Fernando Alonso 2008 - 28/08/08

We would all love to think that having returned to Renault, Fernando Alonso would once again be the gritty but cheery fighter who had earned the respect of one and all. The driver who ended the reign of Michael Schumacher and could possibly become the greatest driver of his generation. However, how has Fernando Alonso really done so far in 2008? Is he still the same Fernando Alonso fondly remembered from the 2005 and 2006 championship campaigns?

As much as it had become one of last year's most attractive bandwagons, did anyone actually feel that F1 was a better place having Alonso to direct all of their negative sentiment towards? There was McLaren's punishment and Lewis Hamilton's "delayed" first victory. Then there was the lack of loyalty, sportsmanship and camaraderie in today's super-competitive business-driven F1. Finally, there was the matter of espionage between top F1 teams. Alonso became a manifestation of all the above and a convenient scapegoat for everyone's distaste for the aforementioned issues.

In order for people to love him again, they would first have to forgive him. Many will feel too aggrieved by his oft-mentioned disagreements with McLaren, Ron Dennis and Lewis Hamilton. Some may never love him again. However, in order to respect him again, Alonso would have to deliver on the track. Everybody remembers Schumacher's stellar performances in inferior Ferraris throughout the years. In comparison, this year's Renault R28 is far from the second or even third best car. Alonso's performances would have to be judged accordingly.

The first race of the season was classic Alonso, a gritty and never-say-die race performance that lasted until the very final lap, resulting in an opportunistic last gasp fourth place at the hands of Heikki Kovalainen and his steering wheel. The fire within, set alight by last year's McLaren experience, was evident in his immediate post-race comments. Since then, notable performances include a slightly misleading front row grid slot in Barcelona and good race (until retirement). Alonso's fourth place at the Hungaroring was also impressive.

If we assume that for the better part of the season so far, Renault have been the fourth best team, does Alonso's championship position reflect this fact? Currently lying 8th with 18 points, it's a fair reflection of the team's form and general position respective to the others. However, in the case of a double world champion, should this championship position reflect the relative strength of Alonso's team? Shouldn't it be the case that a driver who won both of his titles while in cars not considered to be the best over any entire season, be further up the order?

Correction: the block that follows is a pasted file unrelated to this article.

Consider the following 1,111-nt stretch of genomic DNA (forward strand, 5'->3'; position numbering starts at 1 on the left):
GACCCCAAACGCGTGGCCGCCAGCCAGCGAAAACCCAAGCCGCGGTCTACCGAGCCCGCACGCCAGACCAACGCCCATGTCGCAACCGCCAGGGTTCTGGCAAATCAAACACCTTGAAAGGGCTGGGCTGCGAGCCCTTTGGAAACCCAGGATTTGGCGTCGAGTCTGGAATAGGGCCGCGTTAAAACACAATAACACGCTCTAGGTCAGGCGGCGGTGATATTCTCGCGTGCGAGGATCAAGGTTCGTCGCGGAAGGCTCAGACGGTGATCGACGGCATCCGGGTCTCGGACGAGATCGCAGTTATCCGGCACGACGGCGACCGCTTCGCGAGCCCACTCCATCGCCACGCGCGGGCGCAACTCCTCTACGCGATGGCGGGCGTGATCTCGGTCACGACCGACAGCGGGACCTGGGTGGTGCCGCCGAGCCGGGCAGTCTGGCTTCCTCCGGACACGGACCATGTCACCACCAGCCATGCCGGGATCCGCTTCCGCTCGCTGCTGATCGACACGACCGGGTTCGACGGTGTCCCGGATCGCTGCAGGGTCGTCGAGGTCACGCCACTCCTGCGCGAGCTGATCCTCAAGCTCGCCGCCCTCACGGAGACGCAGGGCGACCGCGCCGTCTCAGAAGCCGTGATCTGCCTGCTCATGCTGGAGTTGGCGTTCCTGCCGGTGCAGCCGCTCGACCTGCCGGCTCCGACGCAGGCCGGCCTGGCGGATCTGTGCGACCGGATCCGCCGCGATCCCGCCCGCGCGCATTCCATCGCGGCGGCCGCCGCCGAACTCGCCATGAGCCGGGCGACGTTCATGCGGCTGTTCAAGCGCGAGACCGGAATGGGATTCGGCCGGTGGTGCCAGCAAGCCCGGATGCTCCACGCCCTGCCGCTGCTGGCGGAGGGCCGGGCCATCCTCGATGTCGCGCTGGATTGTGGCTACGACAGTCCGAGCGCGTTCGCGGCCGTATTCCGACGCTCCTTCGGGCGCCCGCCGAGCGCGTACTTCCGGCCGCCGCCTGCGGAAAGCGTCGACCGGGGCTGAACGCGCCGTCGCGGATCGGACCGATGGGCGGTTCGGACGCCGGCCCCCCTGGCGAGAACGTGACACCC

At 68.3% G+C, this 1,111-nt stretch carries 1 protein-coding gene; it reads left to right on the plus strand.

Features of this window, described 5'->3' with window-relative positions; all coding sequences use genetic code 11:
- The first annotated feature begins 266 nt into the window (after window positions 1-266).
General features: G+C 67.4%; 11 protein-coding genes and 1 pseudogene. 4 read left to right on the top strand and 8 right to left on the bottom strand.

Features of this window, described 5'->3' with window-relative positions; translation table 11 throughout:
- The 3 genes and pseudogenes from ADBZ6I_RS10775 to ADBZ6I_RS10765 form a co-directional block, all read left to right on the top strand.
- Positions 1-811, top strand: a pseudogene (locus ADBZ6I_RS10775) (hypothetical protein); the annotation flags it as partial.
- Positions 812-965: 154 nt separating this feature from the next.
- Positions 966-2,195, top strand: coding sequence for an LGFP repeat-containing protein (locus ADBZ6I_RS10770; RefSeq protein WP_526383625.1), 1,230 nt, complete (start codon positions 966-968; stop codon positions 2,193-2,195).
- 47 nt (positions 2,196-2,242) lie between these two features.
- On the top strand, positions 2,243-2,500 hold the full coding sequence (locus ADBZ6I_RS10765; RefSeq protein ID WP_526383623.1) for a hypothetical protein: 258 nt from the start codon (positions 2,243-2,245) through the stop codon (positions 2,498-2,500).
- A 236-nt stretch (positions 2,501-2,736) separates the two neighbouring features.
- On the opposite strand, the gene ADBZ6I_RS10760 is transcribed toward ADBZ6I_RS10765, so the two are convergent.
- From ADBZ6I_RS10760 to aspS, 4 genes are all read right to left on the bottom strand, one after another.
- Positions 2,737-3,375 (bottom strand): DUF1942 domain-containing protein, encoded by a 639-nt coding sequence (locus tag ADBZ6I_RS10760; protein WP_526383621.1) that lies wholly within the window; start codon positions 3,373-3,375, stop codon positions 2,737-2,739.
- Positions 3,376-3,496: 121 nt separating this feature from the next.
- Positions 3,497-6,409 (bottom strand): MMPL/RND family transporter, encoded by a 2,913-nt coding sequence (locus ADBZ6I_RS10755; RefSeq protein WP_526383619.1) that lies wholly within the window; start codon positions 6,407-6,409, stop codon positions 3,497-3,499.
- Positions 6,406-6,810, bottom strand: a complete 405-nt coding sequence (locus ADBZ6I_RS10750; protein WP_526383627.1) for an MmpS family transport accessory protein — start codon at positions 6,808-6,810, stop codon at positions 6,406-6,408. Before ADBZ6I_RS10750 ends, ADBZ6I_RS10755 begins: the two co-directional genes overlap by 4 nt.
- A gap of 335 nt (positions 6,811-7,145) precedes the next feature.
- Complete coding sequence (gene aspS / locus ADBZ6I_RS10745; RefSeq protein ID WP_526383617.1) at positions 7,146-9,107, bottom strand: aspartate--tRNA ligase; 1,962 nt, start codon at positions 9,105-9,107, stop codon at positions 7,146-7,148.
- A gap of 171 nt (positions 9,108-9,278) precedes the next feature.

Yes there have been retirements, but also mistakes. Canada was an example of a great opportunity to score strong points, as was Monaco. The wrong choice of tyres have also cost Alonso on a couple of occasions. Before last year, Fernando was renowned as a driver who made extremely few mistakes. Undoubtedly things have changed for him in terms of motivation and having different things to prove, and of course he has not got a vehicle capable of being a frontrunner. That has not been the case since his year at Minardi. Despite all of this, you can't help but feel that he should have been higher up the standings, at least ahead of Jarno Trulli. This is a driver who qualified fifth at Monza in a car which had aero pieces broken off, then suffered a penalty, started 10th and made his way up to 3rd in the same race. To be fair, Alonso has put in some stellar qualifying performances this year, but had he put himself in better positions in the races maybe the sole Renault podium this year would not belong to Nelsinho Piquet.

Fernando Alonso has a reputation for being a driver who if given even the slightest sniff of a victory, will put on a devastating charge. Also he is known as a driver who can majestically dominate a race from the front, destroy the opposition without putting a single wheel wrong. In 2008, Alonso has generally not had a car to challenge for top positions and you are forced to wonder how driven he has felt at various times in the cockpit.

We are talking about a man who, lest we forget, is the most successful driver on the current grid of drivers. A man who came within one solitary point of a third consecutive drivers' championship in a team with which all communication and affection had broken down. And so we hope that when given the opportunity to run towards the front, we will once again see the best of that man, Fernando Alonso. So far this year, we have not yet seen this man.

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